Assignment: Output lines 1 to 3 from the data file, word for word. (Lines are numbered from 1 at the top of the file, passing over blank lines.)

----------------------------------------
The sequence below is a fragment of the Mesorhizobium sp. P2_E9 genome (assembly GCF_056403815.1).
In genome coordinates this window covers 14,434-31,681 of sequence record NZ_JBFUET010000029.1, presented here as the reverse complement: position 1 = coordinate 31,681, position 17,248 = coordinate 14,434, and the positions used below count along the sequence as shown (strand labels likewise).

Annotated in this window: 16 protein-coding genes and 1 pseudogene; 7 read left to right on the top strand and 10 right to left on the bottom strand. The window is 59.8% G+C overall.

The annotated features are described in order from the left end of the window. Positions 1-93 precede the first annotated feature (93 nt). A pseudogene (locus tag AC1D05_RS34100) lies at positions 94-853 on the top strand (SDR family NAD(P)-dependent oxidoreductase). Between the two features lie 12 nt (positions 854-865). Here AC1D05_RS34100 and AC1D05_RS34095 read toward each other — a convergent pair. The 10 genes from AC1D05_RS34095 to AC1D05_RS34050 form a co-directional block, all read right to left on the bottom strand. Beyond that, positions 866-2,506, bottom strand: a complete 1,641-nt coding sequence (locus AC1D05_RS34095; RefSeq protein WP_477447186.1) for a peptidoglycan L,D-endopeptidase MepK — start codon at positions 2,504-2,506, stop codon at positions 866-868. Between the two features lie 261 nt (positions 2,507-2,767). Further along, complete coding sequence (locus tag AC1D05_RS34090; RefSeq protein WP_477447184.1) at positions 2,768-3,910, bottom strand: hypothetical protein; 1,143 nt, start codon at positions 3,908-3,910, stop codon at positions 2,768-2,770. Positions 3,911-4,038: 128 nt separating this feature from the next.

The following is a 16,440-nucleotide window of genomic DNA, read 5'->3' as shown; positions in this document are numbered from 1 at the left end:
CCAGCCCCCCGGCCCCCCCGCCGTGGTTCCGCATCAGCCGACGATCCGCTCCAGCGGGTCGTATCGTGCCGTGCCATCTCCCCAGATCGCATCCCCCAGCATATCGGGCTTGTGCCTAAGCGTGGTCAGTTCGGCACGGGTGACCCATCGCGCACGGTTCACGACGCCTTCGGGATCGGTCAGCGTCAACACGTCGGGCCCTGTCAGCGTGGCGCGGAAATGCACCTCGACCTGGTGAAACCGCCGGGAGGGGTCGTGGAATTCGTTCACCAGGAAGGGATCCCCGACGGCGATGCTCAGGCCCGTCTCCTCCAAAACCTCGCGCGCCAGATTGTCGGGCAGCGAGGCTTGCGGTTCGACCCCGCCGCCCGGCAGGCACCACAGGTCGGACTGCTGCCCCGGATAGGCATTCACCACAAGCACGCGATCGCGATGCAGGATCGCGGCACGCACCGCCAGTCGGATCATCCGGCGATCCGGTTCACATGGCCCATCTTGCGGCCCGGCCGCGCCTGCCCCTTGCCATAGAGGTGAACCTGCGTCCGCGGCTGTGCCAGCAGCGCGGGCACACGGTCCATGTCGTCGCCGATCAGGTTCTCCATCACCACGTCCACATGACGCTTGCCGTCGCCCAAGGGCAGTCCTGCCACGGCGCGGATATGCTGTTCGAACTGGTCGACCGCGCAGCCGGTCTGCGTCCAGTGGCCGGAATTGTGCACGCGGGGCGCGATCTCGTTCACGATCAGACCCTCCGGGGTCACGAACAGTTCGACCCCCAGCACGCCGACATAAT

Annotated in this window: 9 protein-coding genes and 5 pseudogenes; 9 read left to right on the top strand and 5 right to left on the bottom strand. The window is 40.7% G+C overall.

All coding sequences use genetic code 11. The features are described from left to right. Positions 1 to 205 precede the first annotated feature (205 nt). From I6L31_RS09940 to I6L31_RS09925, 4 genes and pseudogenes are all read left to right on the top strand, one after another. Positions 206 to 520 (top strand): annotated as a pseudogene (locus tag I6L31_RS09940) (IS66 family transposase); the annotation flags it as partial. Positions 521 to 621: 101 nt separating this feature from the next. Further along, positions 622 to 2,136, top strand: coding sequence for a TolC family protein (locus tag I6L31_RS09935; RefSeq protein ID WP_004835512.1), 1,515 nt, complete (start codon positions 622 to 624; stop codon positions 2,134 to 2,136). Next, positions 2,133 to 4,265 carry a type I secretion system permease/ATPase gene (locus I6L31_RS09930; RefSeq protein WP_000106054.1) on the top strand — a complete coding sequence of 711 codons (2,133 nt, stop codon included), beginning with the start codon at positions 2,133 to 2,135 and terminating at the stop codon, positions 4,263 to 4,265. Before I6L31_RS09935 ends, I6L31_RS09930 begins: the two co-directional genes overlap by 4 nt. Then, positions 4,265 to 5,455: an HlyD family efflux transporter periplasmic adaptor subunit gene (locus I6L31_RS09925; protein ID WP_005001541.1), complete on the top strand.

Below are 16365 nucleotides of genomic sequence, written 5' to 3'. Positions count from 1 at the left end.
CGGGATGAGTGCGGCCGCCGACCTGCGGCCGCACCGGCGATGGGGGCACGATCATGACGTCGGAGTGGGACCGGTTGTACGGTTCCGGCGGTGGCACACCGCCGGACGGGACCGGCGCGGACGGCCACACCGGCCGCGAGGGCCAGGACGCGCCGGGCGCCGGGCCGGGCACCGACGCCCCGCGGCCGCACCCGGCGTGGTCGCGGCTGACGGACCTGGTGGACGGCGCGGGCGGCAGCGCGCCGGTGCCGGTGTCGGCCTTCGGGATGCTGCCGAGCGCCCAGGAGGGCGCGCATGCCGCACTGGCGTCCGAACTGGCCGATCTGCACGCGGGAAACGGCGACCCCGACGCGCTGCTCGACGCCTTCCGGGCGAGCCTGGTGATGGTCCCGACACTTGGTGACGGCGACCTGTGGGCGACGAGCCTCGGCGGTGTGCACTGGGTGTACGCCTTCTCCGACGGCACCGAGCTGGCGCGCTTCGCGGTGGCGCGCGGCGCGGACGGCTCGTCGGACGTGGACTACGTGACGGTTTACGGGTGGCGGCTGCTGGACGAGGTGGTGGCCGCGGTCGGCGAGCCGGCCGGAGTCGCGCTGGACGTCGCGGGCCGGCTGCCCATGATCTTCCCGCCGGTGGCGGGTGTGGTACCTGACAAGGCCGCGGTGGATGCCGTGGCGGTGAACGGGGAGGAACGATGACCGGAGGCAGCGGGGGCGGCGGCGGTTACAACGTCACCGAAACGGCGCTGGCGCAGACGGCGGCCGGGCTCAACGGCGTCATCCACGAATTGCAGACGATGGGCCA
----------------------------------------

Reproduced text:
The sequence below is a fragment of the Mesorhizobium sp. P2_E9 genome (assembly GCF_056403815.1).
In genome coordinates this window covers 14,434-31,681 of sequence record NZ_JBFUET010000029.1, presented here as the reverse complement: position 1 = coordinate 31,681, position 17,248 = coordinate 14,434, and the positions used below count along the sequence as shown (strand labels likewise).

Annotated in this window: 16 protein-coding genes and 1 pseudogene; 7 read left to right on the top strand and 10 right to left on the bottom strand. The window is 59.8% G+C overall.